The new the updated app is a huge improvement because it includes a variety of reproductive health indicators like menstruation, basal body temperature, and spotting. The broad range of reproductive health indicators helps women keep track of their reproductive health in general and specifically for women looking to prevent pregnancy and for women looking to achieve pregnancy. This is an important addition because too often reproductive health is overlooked or not considered part of "real" healthcare. The addition of the reproductive health category in HealthKit technology not only acknowledges the reproductive health issues specific to many women, but also normalizes them.

The Alden March Bioethics Institute offers a Master of Science in Bioethics, a Doctorate of Professional Studies in Bioethics, and Graduate Certificates in Clinical Ethics and Clinical Ethics Consultation. For more information on AMBI's online graduate programs, please visit our website.

April 10, 2015 | Posted By Wayne Shelton, PhD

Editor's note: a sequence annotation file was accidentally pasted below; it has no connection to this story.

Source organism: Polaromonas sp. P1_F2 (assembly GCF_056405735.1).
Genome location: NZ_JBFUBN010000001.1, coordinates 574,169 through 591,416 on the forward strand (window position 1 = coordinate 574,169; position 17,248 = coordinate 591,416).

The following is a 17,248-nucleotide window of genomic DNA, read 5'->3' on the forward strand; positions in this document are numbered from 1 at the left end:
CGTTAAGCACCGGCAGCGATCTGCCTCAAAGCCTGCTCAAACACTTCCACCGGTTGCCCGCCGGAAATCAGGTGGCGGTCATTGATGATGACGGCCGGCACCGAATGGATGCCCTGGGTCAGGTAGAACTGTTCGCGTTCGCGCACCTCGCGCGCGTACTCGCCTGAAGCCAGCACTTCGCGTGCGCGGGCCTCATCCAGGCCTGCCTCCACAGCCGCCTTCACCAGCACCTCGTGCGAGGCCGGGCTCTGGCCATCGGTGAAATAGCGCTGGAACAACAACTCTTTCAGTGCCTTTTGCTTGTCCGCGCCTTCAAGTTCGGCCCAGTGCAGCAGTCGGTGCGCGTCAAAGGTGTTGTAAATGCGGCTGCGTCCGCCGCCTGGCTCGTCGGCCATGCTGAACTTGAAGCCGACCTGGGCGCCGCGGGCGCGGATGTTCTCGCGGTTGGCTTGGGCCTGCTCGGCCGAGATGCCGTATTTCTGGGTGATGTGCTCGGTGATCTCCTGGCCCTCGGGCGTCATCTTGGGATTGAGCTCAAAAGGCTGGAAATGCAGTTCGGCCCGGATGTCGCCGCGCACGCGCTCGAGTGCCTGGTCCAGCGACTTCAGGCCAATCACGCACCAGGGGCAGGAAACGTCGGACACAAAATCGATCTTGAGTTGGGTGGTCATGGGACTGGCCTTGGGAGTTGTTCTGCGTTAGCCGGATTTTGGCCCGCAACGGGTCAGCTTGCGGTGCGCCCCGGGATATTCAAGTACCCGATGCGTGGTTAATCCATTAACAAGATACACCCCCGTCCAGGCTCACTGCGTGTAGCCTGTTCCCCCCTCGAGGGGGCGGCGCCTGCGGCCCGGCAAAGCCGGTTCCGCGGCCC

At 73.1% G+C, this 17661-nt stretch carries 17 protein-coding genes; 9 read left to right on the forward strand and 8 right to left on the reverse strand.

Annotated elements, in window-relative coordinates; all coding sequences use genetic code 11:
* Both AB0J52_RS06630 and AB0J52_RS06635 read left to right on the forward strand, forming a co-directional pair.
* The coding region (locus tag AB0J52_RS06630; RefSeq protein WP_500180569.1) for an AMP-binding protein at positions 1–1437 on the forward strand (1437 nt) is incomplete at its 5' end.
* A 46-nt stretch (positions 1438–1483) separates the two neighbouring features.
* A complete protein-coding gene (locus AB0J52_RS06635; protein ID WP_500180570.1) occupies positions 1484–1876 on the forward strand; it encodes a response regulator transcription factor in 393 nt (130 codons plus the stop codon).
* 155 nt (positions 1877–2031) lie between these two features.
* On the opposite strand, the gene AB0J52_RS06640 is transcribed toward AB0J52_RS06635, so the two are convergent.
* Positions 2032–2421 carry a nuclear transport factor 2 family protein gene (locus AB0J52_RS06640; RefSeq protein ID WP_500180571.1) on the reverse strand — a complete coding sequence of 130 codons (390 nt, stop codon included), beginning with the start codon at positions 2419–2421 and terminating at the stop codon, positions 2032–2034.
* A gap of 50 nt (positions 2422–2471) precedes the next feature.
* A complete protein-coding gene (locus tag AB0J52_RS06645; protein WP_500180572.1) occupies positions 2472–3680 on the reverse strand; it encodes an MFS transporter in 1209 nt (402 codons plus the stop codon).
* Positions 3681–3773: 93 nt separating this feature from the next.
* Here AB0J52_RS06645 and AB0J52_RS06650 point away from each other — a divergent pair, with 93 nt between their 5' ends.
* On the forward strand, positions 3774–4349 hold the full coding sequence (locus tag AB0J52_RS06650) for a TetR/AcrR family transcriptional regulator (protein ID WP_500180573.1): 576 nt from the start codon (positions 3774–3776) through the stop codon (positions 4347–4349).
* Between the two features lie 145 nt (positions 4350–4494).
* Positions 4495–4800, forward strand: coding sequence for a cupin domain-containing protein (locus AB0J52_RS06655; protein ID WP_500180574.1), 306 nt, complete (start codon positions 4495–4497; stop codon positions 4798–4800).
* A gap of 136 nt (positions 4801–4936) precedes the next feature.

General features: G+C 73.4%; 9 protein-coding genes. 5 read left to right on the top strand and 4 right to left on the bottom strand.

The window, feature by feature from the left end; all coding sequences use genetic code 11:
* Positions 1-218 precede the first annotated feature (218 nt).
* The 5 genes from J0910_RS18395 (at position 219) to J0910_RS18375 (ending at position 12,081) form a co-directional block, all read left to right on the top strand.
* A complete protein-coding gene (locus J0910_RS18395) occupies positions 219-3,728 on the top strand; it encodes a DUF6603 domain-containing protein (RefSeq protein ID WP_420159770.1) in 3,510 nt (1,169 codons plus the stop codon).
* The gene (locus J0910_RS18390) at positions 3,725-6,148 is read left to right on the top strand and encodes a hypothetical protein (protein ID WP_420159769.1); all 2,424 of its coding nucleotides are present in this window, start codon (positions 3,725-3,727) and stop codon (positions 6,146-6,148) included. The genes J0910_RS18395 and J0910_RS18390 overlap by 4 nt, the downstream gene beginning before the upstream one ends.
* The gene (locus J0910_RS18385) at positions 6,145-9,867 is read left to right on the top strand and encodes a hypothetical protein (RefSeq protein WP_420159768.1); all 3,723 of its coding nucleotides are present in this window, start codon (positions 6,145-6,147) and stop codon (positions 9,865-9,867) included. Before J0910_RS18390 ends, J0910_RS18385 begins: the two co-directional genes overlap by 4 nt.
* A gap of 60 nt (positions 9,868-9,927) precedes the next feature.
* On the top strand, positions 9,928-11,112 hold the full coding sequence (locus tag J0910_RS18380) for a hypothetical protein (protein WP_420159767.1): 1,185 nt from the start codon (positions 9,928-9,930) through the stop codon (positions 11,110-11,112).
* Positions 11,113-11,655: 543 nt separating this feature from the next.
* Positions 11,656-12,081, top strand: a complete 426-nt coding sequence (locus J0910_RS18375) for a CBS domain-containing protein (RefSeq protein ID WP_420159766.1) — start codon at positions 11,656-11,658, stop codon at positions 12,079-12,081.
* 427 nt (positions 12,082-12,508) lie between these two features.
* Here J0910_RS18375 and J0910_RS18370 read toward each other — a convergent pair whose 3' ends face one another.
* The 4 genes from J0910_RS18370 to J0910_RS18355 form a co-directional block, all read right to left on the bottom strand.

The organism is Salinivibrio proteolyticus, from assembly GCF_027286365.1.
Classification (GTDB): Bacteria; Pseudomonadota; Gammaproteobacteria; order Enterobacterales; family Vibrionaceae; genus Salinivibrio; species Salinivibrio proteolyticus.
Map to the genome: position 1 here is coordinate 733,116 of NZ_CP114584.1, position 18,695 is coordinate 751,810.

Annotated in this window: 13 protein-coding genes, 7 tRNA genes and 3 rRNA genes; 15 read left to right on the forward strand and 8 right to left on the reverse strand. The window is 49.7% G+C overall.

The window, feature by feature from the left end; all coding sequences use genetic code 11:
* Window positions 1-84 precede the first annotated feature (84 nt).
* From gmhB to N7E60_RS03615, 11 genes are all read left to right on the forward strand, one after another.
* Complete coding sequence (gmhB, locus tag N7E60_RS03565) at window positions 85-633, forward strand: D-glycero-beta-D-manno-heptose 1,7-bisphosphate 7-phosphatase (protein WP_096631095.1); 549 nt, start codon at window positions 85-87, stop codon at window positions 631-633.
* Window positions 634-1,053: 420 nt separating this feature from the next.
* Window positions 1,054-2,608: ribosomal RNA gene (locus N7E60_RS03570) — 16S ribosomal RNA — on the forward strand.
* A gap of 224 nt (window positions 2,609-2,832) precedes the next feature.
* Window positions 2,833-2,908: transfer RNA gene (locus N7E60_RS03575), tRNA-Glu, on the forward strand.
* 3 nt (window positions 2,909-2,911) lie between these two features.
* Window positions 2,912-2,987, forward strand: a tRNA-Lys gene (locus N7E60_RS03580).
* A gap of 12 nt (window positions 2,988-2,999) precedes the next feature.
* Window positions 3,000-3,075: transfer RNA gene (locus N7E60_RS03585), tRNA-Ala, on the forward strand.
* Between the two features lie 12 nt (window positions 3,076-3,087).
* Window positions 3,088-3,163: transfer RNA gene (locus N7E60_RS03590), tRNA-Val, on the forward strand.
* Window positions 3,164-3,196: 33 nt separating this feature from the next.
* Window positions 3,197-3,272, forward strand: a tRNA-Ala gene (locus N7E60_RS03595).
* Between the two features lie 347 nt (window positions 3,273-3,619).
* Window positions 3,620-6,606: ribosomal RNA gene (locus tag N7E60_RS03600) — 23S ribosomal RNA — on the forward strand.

The history of America from the beginning was a struggle of opposing ideological perspectives over the role of the state’s power vis-à-vis the consciences of individual citizens. The 17th century Puritans in the Massachusetts Bay Colony basically transported to America the same kind of religious, state intrusion into the lives of individuals they were trying to escape in England by requiring citizens to subscribe to the official state religion. Fortunately, there were courageous individuals there at the time, like Roger Williams (1603-1683), who strongly resisted such requirements. Williams, prior to coming to America, had been educated at Cambridge and worked for Lord Chief Justice Edward Coke. (1552-1634)  Coke was the famous English jurist whose work provided much of the foundations of the Anglo-American legal system, and who famously “declared the king to be subject to the law, and the laws of Parliament to be void if in violation of "common right and reason”.  No doubt Williams’ prior education and influences from Coke, and from others like Francis Bacon (1561-1626) who taught him the way of learning through experiment and observation, helped temper his strong theological commitments in relation to his views about the proper relationship between the authority of the state and religion, and the extent to which the state could have control over the consciences of free individuals, what Williams called “soul liberty”. Williams himself did not have theological quarrels with the Puritans; however, he did not believe religious conviction could be coerced. It was on this moral and political basis, that Williams founded Rhode Island, the first state ever to have a constitution guaranteeing expansive freedom of conscience to individual citizens. Fortunately, the thinking of Williams became the mindset of the key founders, particularly Jefferson (1743-1826) and Madison (1751-1836), of the American constitutional system. (For a full account of Roger Williams’ life and influence, see the wonderful book, Roger Williams and the Creation of the American Soul: Church, State, and the Birth of Liberty by John M. Barry)